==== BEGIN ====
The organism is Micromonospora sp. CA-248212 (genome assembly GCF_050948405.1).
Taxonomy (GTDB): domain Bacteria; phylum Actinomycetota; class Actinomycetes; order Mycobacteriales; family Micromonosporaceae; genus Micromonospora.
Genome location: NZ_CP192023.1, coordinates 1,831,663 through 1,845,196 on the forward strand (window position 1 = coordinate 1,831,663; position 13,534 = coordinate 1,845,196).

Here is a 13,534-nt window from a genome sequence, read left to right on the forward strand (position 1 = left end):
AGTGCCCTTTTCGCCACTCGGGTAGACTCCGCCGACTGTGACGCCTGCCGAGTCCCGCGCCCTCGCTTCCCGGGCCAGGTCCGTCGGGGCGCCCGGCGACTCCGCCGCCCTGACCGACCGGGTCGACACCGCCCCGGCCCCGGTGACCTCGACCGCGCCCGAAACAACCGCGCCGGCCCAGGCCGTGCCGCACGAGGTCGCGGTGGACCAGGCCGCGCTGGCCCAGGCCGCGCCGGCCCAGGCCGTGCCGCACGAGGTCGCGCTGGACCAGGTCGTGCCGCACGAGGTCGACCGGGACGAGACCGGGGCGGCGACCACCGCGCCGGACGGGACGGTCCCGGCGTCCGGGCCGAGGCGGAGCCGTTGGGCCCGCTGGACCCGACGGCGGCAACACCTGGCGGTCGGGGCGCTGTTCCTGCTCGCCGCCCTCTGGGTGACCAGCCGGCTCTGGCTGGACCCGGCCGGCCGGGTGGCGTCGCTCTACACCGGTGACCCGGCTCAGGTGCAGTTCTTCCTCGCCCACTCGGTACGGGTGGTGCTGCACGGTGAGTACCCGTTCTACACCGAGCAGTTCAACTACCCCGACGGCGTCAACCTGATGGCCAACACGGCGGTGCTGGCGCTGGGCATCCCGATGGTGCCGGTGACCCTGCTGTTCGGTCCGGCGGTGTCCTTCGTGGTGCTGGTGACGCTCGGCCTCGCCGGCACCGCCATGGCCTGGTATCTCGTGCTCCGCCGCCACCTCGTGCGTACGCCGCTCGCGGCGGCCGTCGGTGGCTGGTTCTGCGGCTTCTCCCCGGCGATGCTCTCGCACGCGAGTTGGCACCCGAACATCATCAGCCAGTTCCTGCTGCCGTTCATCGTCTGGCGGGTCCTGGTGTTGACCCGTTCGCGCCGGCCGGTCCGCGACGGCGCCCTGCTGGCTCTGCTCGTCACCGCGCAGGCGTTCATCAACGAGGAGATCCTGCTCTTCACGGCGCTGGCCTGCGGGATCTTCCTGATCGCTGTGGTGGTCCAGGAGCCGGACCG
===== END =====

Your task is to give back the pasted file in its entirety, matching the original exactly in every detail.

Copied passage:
The organism is Micromonospora sp. CA-248212 (genome assembly GCF_050948405.1).
Taxonomy (GTDB): domain Bacteria; phylum Actinomycetota; class Actinomycetes; order Mycobacteriales; family Micromonosporaceae; genus Micromonospora.
Genome location: NZ_CP192023.1, coordinates 1,831,663 through 1,845,196 on the forward strand (window position 1 = coordinate 1,831,663; position 13,534 = coordinate 1,845,196).

Here is a 13,534-nt window from a genome sequence, read left to right on the forward strand (position 1 = left end):
AGTGCCCTTTTCGCCACTCGGGTAGACTCCGCCGACTGTGACGCCTGCCGAGTCCCGCGCCCTCGCTTCCCGGGCCAGGTCCGTCGGGGCGCCCGGCGACTCCGCCGCCCTGACCGACCGGGTCGACACCGCCCCGGCCCCGGTGACCTCGACCGCGCCCGAAACAACCGCGCCGGCCCAGGCCGTGCCGCACGAGGTCGCGGTGGACCAGGCCGCGCTGGCCCAGGCCGCGCCGGCCCAGGCCGTGCCGCACGAGGTCGCGCTGGACCAGGTCGTGCCGCACGAGGTCGACCGGGACGAGACCGGGGCGGCGACCACCGCGCCGGACGGGACGGTCCCGGCGTCCGGGCCGAGGCGGAGCCGTTGGGCCCGCTGGACCCGACGGCGGCAACACCTGGCGGTCGGGGCGCTGTTCCTGCTCGCCGCCCTCTGGGTGACCAGCCGGCTCTGGCTGGACCCGGCCGGCCGGGTGGCGTCGCTCTACACCGGTGACCCGGCTCAGGTGCAGTTCTTCCTCGCCCACTCGGTACGGGTGGTGCTGCACGGTGAGTACCCGTTCTACACCGAGCAGTTCAACTACCCCGACGGCGTCAACCTGATGGCCAACACGGCGGTGCTGGCGCTGGGCATCCCGATGGTGCCGGTGACCCTGCTGTTCGGTCCGGCGGTGTCCTTCGTGGTGCTGGTGACGCTCGGCCTCGCCGGCACCGCCATGGCCTGGTATCTCGTGCTCCGCCGCCACCTCGTGCGTACGCCGCTCGCGGCGGCCGTCGGTGGCTGGTTCTGCGGCTTCTCCCCGGCGATGCTCTCGCACGCGAGTTGGCACCCGAACATCATCAGCCAGTTCCTGCTGCCGTTCATCGTCTGGCGGGTCCTGGTGTTGACCCGTTCGCGCCGGCCGGTCCGCGACGGCGCCCTGCTGGCTCTGCTCGTCACCGCGCAGGCGTTCATCAACGAGGAGATCCTGCTCTTCACGGCGCTGGCCTGCGGGATCTTCCTGATCGCTGTGGTGGTCCAGGAGCCGGACCG